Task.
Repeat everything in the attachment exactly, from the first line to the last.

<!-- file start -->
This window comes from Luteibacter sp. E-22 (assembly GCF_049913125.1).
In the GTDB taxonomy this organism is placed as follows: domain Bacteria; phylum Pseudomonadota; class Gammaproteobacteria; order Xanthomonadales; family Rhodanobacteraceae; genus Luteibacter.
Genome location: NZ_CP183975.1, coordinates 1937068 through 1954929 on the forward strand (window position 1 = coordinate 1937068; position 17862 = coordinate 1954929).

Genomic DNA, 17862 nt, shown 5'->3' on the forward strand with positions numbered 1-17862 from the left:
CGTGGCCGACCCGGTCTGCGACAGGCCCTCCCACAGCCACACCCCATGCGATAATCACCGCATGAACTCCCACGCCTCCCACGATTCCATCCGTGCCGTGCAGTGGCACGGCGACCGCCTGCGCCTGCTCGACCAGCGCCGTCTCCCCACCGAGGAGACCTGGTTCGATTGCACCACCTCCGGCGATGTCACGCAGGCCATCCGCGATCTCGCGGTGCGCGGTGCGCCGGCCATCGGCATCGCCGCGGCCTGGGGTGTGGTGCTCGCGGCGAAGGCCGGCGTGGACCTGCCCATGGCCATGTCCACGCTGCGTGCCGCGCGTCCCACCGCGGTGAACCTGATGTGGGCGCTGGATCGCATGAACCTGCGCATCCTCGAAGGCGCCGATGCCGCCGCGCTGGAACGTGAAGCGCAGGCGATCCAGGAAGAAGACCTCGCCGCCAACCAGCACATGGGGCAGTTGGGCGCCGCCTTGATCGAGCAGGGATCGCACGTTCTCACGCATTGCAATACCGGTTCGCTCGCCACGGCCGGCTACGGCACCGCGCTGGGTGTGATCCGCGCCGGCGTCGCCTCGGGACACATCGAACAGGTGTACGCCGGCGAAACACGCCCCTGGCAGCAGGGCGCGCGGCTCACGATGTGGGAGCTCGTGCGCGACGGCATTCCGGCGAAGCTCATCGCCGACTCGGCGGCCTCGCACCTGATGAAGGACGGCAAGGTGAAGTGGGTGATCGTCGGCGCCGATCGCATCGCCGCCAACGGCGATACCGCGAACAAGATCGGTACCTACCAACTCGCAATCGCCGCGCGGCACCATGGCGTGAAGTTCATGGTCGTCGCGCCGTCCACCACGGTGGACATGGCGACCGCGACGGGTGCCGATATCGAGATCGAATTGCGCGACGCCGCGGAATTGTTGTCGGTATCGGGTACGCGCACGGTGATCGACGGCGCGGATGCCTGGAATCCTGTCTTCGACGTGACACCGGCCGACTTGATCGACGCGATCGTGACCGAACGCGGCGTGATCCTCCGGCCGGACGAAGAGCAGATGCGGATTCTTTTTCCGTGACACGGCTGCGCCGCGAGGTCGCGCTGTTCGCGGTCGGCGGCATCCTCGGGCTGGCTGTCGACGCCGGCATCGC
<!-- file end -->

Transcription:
This window comes from Luteibacter sp. E-22 (assembly GCF_049913125.1).
In the GTDB taxonomy this organism is placed as follows: domain Bacteria; phylum Pseudomonadota; class Gammaproteobacteria; order Xanthomonadales; family Rhodanobacteraceae; genus Luteibacter.
Genome location: NZ_CP183975.1, coordinates 1937068 through 1954929 on the forward strand (window position 1 = coordinate 1937068; position 17862 = coordinate 1954929).

Genomic DNA, 17862 nt, shown 5'->3' on the forward strand with positions numbered 1-17862 from the left:
CGTGGCCGACCCGGTCTGCGACAGGCCCTCCCACAGCCACACCCCATGCGATAATCACCGCATGAACTCCCACGCCTCCCACGATTCCATCCGTGCCGTGCAGTGGCACGGCGACCGCCTGCGCCTGCTCGACCAGCGCCGTCTCCCCACCGAGGAGACCTGGTTCGATTGCACCACCTCCGGCGATGTCACGCAGGCCATCCGCGATCTCGCGGTGCGCGGTGCGCCGGCCATCGGCATCGCCGCGGCCTGGGGTGTGGTGCTCGCGGCGAAGGCCGGCGTGGACCTGCCCATGGCCATGTCCACGCTGCGTGCCGCGCGTCCCACCGCGGTGAACCTGATGTGGGCGCTGGATCGCATGAACCTGCGCATCCTCGAAGGCGCCGATGCCGCCGCGCTGGAACGTGAAGCGCAGGCGATCCAGGAAGAAGACCTCGCCGCCAACCAGCACATGGGGCAGTTGGGCGCCGCCTTGATCGAGCAGGGATCGCACGTTCTCACGCATTGCAATACCGGTTCGCTCGCCACGGCCGGCTACGGCACCGCGCTGGGTGTGATCCGCGCCGGCGTCGCCTCGGGACACATCGAACAGGTGTACGCCGGCGAAACACGCCCCTGGCAGCAGGGCGCGCGGCTCACGATGTGGGAGCTCGTGCGCGACGGCATTCCGGCGAAGCTCATCGCCGACTCGGCGGCCTCGCACCTGATGAAGGACGGCAAGGTGAAGTGGGTGATCGTCGGCGCCGATCGCATCGCCGCCAACGGCGATACCGCGAACAAGATCGGTACCTACCAACTCGCAATCGCCGCGCGGCACCATGGCGTGAAGTTCATGGTCGTCGCGCCGTCCACCACGGTGGACATGGCGACCGCGACGGGTGCCGATATCGAGATCGAATTGCGCGACGCCGCGGAATTGTTGTCGGTATCGGGTACGCGCACGGTGATCGACGGCGCGGATGCCTGGAATCCTGTCTTCGACGTGACACCGGCCGACTTGATCGACGCGATCGTGACCGAACGCGGCGTGATCCTCCGGCCGGACGAAGAGCAGATGCGGATTCTTTTTCCGTGACACGGCTGCGCCGCGAGGTCGCGCTGTTCGCGGTCGGCGGCATCCTCGGGCTGGCTGTCGACGCCGGCATCGC